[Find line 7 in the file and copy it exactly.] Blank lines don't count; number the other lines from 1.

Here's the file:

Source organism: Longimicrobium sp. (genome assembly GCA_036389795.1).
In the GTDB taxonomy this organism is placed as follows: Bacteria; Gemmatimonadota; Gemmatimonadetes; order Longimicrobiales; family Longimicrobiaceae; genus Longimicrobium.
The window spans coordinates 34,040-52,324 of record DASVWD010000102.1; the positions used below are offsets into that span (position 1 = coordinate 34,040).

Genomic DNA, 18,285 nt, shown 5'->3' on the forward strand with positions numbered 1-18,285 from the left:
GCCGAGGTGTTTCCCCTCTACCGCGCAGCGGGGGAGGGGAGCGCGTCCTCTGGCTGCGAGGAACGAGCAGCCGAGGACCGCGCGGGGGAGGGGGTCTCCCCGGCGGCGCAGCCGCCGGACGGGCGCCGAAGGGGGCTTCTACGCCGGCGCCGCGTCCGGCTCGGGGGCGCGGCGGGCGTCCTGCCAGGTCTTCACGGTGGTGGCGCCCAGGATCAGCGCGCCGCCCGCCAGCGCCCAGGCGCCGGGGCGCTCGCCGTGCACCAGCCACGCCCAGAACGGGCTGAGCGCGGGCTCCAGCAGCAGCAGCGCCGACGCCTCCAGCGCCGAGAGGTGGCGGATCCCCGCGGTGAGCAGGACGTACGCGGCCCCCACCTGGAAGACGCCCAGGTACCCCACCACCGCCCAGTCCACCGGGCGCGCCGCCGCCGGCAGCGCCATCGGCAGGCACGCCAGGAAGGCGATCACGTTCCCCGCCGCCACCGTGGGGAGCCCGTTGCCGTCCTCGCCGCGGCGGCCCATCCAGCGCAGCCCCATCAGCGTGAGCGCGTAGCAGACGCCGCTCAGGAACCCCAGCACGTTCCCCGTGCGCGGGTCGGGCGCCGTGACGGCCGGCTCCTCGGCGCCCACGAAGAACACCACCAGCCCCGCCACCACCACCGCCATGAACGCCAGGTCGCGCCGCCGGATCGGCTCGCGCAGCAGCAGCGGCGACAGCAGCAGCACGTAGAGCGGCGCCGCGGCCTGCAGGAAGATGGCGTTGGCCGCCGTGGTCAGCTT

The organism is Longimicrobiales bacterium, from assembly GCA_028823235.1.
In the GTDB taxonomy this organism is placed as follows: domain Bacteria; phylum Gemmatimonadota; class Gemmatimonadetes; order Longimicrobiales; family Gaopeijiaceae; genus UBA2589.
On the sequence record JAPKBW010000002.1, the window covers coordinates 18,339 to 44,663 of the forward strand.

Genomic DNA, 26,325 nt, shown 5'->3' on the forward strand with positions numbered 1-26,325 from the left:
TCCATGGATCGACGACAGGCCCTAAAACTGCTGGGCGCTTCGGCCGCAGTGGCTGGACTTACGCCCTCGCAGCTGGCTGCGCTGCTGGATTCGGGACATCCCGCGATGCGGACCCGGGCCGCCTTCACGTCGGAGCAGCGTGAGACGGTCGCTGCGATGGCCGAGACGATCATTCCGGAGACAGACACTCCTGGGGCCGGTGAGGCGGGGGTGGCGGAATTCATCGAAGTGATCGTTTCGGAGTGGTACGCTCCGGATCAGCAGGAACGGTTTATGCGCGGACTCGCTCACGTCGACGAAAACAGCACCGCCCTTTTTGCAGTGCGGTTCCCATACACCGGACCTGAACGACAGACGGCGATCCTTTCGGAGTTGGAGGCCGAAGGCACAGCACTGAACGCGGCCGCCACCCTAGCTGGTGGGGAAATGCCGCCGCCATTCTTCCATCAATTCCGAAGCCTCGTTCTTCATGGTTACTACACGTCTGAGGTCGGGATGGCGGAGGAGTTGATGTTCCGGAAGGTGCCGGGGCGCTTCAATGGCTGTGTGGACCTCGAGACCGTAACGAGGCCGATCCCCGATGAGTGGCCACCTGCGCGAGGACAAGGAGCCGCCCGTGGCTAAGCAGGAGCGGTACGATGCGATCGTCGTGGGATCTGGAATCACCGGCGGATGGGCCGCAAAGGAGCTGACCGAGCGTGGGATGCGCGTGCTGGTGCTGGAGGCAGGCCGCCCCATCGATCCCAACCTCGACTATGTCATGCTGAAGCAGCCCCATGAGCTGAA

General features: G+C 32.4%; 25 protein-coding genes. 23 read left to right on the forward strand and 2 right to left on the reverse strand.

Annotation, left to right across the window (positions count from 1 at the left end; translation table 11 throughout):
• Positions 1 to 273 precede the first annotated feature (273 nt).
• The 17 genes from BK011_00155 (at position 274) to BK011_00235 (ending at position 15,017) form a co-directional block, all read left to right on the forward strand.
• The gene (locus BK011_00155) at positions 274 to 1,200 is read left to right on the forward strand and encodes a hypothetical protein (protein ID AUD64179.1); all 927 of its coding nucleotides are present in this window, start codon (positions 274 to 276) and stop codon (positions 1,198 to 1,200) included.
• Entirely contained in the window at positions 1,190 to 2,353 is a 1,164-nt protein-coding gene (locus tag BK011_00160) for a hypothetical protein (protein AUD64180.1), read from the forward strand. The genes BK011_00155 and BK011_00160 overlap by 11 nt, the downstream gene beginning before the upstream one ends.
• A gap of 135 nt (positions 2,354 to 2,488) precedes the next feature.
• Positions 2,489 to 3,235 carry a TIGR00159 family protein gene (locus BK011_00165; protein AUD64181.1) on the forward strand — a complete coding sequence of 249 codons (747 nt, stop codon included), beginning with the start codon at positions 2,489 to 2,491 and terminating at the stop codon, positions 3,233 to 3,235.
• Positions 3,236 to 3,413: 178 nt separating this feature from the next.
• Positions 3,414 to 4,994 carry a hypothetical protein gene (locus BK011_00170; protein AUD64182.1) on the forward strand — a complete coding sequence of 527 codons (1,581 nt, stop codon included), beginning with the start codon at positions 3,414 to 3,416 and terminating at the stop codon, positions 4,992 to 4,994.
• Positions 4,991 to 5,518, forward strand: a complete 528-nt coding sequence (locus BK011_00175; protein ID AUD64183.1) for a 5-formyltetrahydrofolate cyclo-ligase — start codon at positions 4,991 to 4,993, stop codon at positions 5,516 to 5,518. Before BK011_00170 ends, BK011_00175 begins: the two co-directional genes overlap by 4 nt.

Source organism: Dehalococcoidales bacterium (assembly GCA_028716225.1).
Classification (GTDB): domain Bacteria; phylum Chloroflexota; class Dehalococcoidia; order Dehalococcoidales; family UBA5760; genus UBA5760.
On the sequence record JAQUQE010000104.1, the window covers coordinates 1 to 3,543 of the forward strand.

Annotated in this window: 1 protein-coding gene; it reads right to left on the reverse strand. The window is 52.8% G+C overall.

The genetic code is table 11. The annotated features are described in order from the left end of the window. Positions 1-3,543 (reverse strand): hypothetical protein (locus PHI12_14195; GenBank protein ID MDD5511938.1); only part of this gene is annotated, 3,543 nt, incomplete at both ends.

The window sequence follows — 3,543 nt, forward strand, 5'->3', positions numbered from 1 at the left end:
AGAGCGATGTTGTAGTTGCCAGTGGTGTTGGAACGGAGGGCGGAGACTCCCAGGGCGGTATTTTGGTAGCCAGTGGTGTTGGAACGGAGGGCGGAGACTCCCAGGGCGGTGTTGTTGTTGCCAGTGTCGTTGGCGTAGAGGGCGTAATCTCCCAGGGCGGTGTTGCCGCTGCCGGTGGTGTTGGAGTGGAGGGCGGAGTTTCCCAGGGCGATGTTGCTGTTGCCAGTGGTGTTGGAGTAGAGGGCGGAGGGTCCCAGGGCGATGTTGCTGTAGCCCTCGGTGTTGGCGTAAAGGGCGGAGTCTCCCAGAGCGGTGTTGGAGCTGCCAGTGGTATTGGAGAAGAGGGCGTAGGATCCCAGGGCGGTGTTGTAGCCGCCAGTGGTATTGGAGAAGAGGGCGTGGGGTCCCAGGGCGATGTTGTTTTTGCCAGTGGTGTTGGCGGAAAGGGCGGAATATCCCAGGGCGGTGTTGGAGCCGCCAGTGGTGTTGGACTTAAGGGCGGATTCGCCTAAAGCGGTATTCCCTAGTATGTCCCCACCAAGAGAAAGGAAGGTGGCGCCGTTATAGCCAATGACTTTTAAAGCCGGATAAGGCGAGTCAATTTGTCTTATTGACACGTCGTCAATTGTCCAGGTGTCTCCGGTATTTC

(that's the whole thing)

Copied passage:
In the GTDB taxonomy this organism is placed as follows: domain Bacteria; phylum Gemmatimonadota; class Gemmatimonadetes; order Longimicrobiales; family Gaopeijiaceae; genus UBA2589.